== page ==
In the mid-1970s, New York City was in the midst of a fiscal crisis. Among the budget cuts: public school arts education.

After reading news of the cuts, prominent New York philanthropist Agnes Gund was prompted to found Studio in a School in 1977. Today, the organization still brings artists into NYC classrooms to teach students visual arts.

“It’s a language, everyone can speak it,” Gund said. “It doesn’t discriminate, it’s really for everybody.”

Over the course of 40 years, Studio in a School has reached nearly 1 million students and more than 800 schools, most of which serve Title I-eligible students, and brought such high-profile artists as Jeff Koons and Fred Wilson into classrooms.

In honor of the organization’s anniversary, a new exhibition at the Museum of the City of New York pulls pieces from Studio in a School’s archives. “The City and the Young Imagination” features more than 30 drawings, collages and sculptures by students of all ages from all five boroughs that show representations of the city, from bridges to skyscrapers.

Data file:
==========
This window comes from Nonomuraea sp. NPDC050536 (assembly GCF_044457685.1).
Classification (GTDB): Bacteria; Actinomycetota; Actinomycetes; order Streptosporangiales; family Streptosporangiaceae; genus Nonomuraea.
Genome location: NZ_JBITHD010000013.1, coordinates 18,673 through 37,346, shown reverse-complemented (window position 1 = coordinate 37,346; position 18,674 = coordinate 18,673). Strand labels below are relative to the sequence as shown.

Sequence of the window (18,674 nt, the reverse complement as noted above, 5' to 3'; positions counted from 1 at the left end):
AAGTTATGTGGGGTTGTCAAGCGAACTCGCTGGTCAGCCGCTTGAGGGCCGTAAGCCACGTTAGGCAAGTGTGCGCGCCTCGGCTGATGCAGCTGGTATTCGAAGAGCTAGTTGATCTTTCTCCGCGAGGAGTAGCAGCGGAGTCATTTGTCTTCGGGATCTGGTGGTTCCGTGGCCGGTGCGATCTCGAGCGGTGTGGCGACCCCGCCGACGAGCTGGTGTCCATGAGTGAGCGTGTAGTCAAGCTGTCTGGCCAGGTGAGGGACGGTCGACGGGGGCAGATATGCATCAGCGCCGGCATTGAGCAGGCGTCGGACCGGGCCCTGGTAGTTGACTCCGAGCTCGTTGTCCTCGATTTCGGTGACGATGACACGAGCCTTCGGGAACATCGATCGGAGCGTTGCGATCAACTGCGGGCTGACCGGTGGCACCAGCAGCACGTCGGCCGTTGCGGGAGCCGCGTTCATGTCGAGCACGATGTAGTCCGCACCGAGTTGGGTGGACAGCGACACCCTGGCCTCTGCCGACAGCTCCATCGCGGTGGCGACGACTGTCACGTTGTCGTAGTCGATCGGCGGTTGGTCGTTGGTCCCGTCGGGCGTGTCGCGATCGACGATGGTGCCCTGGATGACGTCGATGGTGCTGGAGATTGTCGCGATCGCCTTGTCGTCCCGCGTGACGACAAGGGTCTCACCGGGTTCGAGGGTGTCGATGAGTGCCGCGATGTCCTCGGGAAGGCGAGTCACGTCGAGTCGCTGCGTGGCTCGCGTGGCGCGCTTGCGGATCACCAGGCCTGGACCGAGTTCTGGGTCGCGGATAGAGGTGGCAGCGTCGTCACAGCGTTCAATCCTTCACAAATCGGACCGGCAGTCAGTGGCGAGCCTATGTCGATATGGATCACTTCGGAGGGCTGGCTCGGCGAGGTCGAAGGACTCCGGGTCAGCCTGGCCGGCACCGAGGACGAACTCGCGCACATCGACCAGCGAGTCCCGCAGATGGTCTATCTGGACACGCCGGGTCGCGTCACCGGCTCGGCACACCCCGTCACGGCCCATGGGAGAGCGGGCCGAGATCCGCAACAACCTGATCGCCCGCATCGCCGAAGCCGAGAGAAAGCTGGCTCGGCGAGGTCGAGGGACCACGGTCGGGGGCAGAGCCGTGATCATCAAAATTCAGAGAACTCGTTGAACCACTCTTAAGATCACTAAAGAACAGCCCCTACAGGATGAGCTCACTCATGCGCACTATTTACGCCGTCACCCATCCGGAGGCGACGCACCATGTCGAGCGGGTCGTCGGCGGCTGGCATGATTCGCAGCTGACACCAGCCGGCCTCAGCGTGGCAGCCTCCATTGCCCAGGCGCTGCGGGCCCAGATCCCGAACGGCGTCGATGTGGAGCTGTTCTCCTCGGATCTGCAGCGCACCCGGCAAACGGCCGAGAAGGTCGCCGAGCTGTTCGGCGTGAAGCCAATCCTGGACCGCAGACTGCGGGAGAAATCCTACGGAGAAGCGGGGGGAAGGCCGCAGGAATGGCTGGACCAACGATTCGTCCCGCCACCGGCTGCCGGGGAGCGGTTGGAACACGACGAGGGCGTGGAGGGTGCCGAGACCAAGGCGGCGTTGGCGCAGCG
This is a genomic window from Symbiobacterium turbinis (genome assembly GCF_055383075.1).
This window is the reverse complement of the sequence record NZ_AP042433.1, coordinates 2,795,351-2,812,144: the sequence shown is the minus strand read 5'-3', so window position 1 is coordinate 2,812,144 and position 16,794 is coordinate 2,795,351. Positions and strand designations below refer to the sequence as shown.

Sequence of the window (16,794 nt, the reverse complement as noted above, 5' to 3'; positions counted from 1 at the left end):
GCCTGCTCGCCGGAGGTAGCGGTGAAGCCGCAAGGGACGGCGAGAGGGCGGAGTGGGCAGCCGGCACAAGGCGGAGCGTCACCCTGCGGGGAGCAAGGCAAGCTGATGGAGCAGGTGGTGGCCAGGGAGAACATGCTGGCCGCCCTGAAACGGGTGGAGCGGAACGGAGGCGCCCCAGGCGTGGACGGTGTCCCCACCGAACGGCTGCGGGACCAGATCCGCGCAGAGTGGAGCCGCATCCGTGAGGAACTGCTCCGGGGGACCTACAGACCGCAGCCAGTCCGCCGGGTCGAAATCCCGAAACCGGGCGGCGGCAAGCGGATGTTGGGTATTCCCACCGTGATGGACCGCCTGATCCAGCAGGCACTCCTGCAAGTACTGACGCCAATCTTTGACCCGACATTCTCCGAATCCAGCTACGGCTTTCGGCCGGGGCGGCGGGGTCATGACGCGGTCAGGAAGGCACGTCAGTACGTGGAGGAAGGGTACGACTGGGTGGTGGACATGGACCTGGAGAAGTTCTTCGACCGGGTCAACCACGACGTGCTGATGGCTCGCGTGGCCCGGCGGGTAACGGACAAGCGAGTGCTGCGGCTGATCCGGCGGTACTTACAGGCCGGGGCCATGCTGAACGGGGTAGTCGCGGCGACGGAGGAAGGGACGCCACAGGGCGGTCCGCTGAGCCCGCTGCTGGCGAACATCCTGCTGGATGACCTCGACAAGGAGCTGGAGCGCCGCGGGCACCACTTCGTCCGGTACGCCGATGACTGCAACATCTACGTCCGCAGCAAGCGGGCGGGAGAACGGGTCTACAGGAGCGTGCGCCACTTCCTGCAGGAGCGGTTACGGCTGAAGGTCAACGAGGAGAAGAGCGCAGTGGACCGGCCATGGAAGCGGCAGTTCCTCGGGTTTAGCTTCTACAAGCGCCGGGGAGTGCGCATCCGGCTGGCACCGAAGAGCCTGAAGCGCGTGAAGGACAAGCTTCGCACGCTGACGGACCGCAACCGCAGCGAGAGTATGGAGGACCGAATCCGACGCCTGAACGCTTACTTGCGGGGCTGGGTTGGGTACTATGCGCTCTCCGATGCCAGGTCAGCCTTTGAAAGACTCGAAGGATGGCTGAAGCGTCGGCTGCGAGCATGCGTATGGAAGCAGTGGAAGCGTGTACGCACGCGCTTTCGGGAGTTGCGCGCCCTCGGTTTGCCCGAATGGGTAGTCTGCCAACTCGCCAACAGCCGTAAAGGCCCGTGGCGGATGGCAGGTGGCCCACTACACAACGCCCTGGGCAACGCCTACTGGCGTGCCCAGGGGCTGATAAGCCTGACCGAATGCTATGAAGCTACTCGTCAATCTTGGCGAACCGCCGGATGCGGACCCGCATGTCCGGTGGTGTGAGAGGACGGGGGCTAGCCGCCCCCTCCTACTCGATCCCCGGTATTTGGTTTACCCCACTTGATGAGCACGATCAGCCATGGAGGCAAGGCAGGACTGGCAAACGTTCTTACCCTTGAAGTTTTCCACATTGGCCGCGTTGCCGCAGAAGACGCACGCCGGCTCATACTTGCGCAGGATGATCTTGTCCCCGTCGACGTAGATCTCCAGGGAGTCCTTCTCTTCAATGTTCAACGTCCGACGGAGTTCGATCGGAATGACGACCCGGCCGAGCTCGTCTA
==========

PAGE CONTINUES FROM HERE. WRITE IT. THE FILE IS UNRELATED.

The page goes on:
This isn’t the first time Studio in a School has exhibited student work; it’s regularly held shows at Christie’s and the Asia Society. For its 40th anniversary, the organization thought the timing was right for a retrospective of sorts and approached the museum.

“One of the themes of the Museum of the City of New York is creativity in the city,” curator Donald Albrecht said. “[The Studio in a School’s] being founded in a particular moment in the city’s history, during the financial crisis, was particularly interesting, too.”

Since its founding, when it served three schools, Studio in a School has grown to reach 30,000 students a year at 175 educational sites across the city.

“We’ve really hoped to keep doing it, until every school in the city has arts,” Gund said. “We need to let children run away with their imaginations.”